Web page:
Researchers at Harvard Medical School, Boston, have successfully connected the minds of humans and rats such that the movement of the rats’ tails can be controlled by human thought. Unlike previous attempts at connecting brains which required invasive surgery, the new method requires no such procedure. “The human volunteers wore electrode caps that monitored their brain activity using electroencephalography (EEG). Meanwhile, an anaesthetised rat was hooked up to a device that made the creature’s neurons fire whenever it delivered an ultrasonic pulse to the rat’s motor cortex.”
What’s the Big Idea?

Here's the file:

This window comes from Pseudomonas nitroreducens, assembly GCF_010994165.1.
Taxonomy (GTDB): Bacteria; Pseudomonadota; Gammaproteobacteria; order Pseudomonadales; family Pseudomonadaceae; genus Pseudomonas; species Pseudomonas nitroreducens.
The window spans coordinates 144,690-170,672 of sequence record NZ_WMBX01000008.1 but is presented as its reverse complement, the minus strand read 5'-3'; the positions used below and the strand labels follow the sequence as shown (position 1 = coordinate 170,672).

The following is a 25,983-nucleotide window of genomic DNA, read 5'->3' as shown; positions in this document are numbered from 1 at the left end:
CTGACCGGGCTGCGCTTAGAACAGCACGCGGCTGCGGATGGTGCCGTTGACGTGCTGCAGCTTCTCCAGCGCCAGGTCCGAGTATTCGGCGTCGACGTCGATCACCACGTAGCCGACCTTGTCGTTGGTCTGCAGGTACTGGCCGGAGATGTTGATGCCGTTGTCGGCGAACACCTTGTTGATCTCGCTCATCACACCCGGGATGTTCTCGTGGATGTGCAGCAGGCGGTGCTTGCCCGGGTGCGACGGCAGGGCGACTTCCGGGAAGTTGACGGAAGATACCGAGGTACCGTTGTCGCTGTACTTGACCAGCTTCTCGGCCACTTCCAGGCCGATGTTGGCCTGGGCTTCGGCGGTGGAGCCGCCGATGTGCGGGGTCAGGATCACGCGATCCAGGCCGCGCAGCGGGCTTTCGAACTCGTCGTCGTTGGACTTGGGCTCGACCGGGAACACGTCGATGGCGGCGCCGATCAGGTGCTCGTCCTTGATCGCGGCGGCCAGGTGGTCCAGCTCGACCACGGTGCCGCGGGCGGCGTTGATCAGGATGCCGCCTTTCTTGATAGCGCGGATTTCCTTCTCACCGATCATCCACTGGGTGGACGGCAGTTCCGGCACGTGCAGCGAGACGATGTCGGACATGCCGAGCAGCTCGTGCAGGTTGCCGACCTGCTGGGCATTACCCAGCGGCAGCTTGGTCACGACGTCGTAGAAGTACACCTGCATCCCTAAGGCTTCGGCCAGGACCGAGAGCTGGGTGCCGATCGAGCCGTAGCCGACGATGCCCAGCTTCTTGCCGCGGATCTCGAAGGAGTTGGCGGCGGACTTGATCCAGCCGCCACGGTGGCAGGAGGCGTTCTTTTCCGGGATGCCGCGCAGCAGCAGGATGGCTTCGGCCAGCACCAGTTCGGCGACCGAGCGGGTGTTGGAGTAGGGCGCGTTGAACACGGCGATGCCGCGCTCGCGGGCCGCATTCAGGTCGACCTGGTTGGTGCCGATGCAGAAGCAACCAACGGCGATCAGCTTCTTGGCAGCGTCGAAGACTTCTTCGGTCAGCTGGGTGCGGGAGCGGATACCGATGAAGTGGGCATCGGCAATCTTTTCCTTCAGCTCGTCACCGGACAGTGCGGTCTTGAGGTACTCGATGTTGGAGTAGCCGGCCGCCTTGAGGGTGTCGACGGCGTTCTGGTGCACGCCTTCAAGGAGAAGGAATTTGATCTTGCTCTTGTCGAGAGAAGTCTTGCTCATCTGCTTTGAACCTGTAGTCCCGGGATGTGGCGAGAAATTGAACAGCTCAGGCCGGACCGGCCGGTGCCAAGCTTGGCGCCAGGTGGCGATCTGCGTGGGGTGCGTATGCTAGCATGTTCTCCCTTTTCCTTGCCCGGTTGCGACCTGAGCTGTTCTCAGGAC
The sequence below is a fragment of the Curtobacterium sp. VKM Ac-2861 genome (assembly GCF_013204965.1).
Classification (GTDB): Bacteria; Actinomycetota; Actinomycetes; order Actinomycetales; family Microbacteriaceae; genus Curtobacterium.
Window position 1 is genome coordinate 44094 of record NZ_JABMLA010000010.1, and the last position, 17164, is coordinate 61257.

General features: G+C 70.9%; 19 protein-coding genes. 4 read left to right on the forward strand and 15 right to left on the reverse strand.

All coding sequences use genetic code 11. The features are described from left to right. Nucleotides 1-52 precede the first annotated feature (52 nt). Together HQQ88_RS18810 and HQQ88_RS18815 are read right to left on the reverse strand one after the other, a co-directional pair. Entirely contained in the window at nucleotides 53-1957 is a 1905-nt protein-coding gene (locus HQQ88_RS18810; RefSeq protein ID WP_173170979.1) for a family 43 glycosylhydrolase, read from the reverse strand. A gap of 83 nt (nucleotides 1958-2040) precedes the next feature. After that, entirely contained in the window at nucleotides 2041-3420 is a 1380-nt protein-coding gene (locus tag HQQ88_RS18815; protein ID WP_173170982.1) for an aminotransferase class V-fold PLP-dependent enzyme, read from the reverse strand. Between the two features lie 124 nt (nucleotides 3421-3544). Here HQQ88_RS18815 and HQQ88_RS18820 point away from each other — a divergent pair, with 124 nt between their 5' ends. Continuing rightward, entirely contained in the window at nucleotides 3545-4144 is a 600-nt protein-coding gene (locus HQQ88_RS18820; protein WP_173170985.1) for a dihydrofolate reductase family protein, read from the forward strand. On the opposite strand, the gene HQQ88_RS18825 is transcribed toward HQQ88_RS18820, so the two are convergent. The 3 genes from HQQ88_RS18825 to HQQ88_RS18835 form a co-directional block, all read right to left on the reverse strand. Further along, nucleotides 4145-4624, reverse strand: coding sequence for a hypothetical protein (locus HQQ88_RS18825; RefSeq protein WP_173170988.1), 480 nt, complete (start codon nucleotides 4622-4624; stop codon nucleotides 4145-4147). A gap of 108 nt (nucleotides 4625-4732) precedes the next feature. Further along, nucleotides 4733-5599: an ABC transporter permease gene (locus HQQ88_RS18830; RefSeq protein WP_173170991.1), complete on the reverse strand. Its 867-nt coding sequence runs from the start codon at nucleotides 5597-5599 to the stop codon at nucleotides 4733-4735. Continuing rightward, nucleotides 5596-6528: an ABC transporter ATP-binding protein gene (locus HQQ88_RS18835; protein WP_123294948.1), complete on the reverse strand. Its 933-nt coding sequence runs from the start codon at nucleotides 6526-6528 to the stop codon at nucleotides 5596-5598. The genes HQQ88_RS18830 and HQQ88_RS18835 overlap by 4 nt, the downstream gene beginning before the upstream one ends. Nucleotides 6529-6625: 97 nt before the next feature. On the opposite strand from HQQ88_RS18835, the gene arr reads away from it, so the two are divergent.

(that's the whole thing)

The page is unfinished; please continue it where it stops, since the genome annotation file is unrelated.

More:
Using the electrode caps to measure brain activity, researchers found a specific thought pattern in humans that corresponded to visual stimulation. When the individuals’ attention shifted in an attempt to move the rat’s tail, the computer translated this signal into an ultrasonic pulse, which stimulated the rat’s motor cortex, causing its tail to move. Seung-Schik Yoo, who led the research, said: “[I]t should be possible for two humans to use a similar system in the foreseeable future. Such a system could, for instance, be used to help a paralysed person relearn to use their limbs by having their therapist initially move them with their mind.”